A single, empty red dress on a clothesline is a lonely sight, poignant and almost poetic in its imagery.
Now take 1,181 red dresses and let’s say they all have owners. One thousand one hundred and eighty-one indigenous Canadian women, missing or murdered and ignored—still poignant?
These dresses exist, and they’re part of the REDress Photography Project to honour and advocate for missing and murdered First Nations women.
The stories of these women are being brought to light and featured in mainstream media by increasingly insistent family, friends and supporters with events like Sunday’s 10th annual march and vigil for Canada’s missing and murdered aboriginal women and girls.
All we can say at The Concordian is it’s about fucking time.
Abstract concepts are always preferable to concrete details when ducking guilt; it makes no difference whether the guilt is personal or corporate. Collectively, we’re not just avoiding responsibility but also hindering the search for answers through our silence.
And collectively leaving these women and families to fight in silence is entirely unacceptable.
Indigenous activists want greater co-operation and collaboration between various levels of government and police forces, including those at the First Nations level, in order to address the frequency of these tragedies.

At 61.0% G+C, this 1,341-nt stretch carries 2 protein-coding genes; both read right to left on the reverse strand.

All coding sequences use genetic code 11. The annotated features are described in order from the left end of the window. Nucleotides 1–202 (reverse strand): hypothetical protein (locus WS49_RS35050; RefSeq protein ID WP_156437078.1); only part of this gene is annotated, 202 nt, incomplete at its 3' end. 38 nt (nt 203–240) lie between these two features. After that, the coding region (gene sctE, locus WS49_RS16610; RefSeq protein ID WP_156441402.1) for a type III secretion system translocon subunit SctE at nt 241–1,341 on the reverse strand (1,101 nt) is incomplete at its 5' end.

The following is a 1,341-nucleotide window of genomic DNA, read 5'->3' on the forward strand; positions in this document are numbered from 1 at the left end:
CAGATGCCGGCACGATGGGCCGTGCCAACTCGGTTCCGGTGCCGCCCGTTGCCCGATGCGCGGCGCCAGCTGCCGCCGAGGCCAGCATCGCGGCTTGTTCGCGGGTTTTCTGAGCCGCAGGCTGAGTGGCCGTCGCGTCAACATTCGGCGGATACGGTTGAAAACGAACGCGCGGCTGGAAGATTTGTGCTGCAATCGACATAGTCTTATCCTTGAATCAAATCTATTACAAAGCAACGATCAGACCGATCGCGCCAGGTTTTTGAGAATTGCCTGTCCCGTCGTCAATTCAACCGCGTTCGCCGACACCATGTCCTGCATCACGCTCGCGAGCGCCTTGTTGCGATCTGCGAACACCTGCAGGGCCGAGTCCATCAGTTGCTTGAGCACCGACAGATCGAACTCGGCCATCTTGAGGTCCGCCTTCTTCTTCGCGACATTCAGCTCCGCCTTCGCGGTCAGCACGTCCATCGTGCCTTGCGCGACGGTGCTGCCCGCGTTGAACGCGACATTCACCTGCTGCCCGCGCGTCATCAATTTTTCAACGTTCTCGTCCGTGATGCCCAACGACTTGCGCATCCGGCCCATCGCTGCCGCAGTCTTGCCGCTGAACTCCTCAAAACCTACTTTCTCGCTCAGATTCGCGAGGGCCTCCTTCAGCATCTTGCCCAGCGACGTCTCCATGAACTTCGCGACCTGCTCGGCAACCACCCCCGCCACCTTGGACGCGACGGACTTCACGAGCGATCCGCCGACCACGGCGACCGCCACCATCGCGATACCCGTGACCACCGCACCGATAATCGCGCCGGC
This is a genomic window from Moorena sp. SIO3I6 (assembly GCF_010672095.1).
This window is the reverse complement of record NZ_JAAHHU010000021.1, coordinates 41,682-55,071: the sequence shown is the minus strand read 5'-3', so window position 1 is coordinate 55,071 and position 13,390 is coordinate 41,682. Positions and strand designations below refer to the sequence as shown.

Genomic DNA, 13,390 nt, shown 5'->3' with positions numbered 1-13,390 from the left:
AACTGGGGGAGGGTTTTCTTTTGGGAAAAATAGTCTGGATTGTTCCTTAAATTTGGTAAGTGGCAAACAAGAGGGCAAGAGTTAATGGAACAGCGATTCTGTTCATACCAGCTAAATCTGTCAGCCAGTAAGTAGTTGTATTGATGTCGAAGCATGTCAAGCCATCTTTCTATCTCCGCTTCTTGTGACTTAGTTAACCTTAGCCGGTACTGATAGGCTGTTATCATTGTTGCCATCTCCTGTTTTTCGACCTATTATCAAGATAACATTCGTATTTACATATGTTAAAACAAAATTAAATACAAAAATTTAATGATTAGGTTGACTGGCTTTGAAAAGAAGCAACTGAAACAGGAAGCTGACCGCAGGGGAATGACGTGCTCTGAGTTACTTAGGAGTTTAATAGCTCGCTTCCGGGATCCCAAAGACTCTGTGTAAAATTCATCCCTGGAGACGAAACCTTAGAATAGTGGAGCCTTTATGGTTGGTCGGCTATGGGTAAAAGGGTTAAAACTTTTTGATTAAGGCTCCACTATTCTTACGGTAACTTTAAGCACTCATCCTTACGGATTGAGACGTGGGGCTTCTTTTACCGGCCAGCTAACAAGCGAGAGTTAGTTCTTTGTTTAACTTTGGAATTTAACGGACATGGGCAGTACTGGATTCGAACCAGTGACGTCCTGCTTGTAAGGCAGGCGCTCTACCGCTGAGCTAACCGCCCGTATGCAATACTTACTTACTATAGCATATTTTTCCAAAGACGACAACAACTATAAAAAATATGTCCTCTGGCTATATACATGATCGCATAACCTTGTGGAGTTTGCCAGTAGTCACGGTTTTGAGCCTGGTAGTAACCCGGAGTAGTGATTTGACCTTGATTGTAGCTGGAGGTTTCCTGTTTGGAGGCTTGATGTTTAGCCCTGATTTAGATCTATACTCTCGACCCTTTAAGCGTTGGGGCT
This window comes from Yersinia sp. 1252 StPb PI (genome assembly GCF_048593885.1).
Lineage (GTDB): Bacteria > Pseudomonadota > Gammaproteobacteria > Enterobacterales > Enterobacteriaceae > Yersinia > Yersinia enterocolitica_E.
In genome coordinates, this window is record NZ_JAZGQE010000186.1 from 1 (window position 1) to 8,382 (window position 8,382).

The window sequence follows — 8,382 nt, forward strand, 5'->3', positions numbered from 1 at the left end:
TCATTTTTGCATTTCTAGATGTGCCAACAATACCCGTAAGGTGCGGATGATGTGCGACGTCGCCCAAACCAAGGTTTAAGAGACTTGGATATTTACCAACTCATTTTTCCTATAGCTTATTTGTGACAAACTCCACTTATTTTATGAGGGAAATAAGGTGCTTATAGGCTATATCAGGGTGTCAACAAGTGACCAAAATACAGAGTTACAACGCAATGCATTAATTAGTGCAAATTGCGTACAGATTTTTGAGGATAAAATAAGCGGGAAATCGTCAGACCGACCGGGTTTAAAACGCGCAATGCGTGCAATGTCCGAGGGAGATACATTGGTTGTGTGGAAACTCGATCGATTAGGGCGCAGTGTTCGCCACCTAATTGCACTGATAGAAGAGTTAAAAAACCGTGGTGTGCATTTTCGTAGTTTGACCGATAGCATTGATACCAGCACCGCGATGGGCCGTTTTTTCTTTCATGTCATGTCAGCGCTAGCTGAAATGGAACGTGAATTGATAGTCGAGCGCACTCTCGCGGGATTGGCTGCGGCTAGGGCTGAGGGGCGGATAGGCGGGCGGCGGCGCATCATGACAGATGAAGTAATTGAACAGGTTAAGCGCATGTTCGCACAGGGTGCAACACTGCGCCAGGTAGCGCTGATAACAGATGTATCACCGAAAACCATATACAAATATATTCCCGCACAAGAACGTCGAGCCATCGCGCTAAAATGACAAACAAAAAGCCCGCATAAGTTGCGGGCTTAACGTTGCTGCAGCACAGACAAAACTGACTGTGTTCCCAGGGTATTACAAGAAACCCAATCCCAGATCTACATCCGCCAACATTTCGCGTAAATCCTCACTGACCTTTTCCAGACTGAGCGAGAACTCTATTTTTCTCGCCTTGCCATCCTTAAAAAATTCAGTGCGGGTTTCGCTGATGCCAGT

The rest of Canada should be demanding this collaboration too. Why is it that Canadians turn away from these tragedies? How has our society possibly let almost 1,200 women and children vanish without rising up in arms against this tragedy? What about how CBC is reporting that indigenous activists calculate that number to be closer to 3,000?
When’s the last time you saw an Amber Alert go out for a missing aboriginal child?
Politicians are making promises—or not—about inquiries and investigations on the campaign trail, but a new government will not bring back the missing and murdered. For many, there will be no coming back, but if we want to see the disappeared restored to their families and prevent future loss, regular citizens need to stay engaged.
No, regular citizens need to be on the front lines.
This is not a cause to retweet. The quest for justice will require us to continue speaking for the voiceless, because election promises are just words. We will only see what kind of words they really were were in the months and years following this election.
Regardless of which party is in power, we set the agenda.
And we’re saying that if you want to govern us, then you’re going to fix this. You’re going to give a voice to the voiceless, a location to the disappeared, and give us some answers.
Write to your local MP, demand your elected candidate to represent your views. Don’t be silent till you see answers.
No more missing. No more murdered. No new people to mourn.